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How’s your Google Strategy?

At the 21C Global Summit a few week’s ago former BT Chief Scientist Peter Cochrane - an industry ‘guru’ who likes to shake things up - presented a number of thought-provoking ideas about telcos competing with Google, including this rather cryptic slide:


This is how we decipher it:

  • What Peter’s chart is trying to tell us is that e-commerce revenues will rise, network access costs will fall, and at some point the former will gobble the latter as a business.
  • Some products are natural complements — bullets and guns, strawberries and cream, milkshakes and straws.
  • Sometimes these have a high ‘cross-elasticity of demand’, where lowering the price of one significantly increases the consumption of the other. If the cost of delivering that discounted product is low, it may make sense to price it at zero. The local lunch deli throws a free plastic fork into your bag because it makes you more likely to buy an expensive slice of chocolate cake. The key question for us is: which of our telecoms products behave this way, and when?
  • What we’re likely to see more of in the converging telecoms-media-tech space are players from one part of the value chain trying to preserve the profits on their high-margin products by bundling and giving away for free complementary products from potential rivals from other sectors.
  • In telcoland it’s happening on a small scale at the moment, with fixed voice being “given away” or run at a loss to encourage customer relationships that include higher-margin mobile or non-geographic traffic. The highest-margin products staying chargeable.
  • Traditionally, access has been the high-margin product. And by selling it by the sachet (via telephony) rather than the bucket, profitability has been maximised through fine-grained price discrimination.
  • But margin is a function of revenue and cost. A disturbance to these variables can change the subsidy model.
  • In the e-commerce value chain, companies like Google have spectacular margins. However, this is off a small revenue base, yet one growing explosively. Their own stated goal is to become a $100bn revenue company.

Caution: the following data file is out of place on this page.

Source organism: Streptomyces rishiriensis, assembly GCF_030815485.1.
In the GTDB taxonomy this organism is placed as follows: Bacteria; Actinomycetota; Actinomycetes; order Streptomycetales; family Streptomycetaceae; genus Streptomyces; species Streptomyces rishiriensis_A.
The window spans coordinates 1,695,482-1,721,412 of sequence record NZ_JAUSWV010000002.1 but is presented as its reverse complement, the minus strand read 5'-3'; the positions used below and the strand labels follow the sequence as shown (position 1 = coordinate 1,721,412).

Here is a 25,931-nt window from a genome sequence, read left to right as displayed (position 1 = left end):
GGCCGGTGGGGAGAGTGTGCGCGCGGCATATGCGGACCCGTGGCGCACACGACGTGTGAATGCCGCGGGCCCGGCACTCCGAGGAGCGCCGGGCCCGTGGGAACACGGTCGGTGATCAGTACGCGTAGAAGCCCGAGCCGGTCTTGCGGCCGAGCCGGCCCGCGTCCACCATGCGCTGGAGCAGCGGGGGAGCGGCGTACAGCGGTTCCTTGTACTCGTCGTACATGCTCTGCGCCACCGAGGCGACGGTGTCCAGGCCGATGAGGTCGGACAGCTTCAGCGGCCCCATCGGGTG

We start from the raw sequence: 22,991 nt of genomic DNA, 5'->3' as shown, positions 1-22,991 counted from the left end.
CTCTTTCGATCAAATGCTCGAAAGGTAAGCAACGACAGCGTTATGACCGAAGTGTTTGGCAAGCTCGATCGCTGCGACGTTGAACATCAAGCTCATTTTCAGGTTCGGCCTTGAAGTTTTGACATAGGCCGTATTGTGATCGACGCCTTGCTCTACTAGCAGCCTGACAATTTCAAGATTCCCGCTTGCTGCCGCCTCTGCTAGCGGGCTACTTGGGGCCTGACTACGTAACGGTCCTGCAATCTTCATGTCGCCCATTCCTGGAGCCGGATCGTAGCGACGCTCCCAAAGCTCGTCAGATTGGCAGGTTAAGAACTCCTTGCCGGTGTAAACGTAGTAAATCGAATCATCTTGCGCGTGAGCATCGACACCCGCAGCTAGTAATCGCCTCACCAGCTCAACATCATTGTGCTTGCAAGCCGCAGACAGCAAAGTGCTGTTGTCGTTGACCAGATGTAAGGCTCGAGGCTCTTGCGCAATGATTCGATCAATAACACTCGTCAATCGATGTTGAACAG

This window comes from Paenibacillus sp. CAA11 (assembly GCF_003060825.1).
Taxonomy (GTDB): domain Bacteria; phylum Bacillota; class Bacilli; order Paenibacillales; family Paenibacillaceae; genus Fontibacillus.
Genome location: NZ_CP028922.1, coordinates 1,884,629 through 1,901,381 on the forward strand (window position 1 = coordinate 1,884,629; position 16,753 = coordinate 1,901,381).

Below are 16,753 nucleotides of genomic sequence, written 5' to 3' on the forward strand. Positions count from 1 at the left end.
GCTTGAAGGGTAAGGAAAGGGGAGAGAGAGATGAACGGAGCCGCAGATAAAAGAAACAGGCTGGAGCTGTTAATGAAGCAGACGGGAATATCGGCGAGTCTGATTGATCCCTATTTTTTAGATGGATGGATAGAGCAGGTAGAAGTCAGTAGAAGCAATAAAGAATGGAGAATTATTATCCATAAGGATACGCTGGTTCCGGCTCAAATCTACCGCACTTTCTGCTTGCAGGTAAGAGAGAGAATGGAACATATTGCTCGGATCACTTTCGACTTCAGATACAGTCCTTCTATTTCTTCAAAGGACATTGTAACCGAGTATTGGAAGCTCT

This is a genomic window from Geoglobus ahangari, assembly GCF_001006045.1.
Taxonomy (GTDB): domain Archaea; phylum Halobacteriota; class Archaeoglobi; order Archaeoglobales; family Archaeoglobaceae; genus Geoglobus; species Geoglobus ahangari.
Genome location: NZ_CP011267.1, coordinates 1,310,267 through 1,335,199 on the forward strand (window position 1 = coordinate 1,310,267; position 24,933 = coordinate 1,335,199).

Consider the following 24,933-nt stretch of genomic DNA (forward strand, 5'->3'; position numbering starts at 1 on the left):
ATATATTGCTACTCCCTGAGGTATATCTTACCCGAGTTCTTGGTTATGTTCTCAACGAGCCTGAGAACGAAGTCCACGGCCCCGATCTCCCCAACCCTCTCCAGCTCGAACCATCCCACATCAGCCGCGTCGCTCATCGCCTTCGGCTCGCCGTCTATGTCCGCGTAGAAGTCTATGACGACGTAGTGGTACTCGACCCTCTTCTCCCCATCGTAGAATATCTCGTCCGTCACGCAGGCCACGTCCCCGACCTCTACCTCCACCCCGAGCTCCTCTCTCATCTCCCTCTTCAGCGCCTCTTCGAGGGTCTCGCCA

• Google will ascend the e-commerce value chain to incorporate more functions (sucking value out of merchant payments, for example). See some more analysis of this trend here.
  • Companies like Google and eBay will learn how to re-intermediate existing “voice commerce” (e.g. freefone numbers) over time, as well as maintaining hegemony over e-commerce. See here for more on this.
  • At the same time the costs of building access are falling as technology improves
  • Much of the cost base of telcos is associated with customer acquisition, billing, and resulting care. The “underlying” cost of the telecoms product (ie. access) is significantly less than the overall cost figure.
  • Therefore, at the margin, we should expect some products to have a flip in their economic model. The e-commerce revenue will be used to subsidise the access. Freefone numbers have done this for years, it’s just we’ve not worked out how to do it for IP - hence the Telco 2.0 Survey on Broadband Business Models (PS: 560 people around the world have taken part so far…have you input yet?)
  • This is because ‘access’ is a complementary product to e-commerce, and e-commerce providers want it to be free to stimulate volume as well as trigger usage data and stickiness to their platform.
  • Over time, an inversion of the telco business model will happen, with an increasing amount of connectivity being free.
  • This may require a radical approach — something Google has been working on, with many patents and investments (watch this space!)
  • So, if you’re a telco, you need a strategy for dealing with Google. Now.

(Ed - Nice warm up for Cisco’s presentation at the Telco 2.0 Plenary on 17th October, when they’ll be stimulating the participating execs with ideas for how to develop a ‘Google Strategy’. The ensuing brainstorm should be interesting…)

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This reminds me of a language test I once had at high school. It was a set of questions about the deeper meaning of some book. When the author of the book took the test, he failed...

Actually the first outing for this slide was at the 21C Global Summit 2006 and was by Al-Noor Ramji, BT's CIO. He was talking about the converging threat and you can see the video of his talk here


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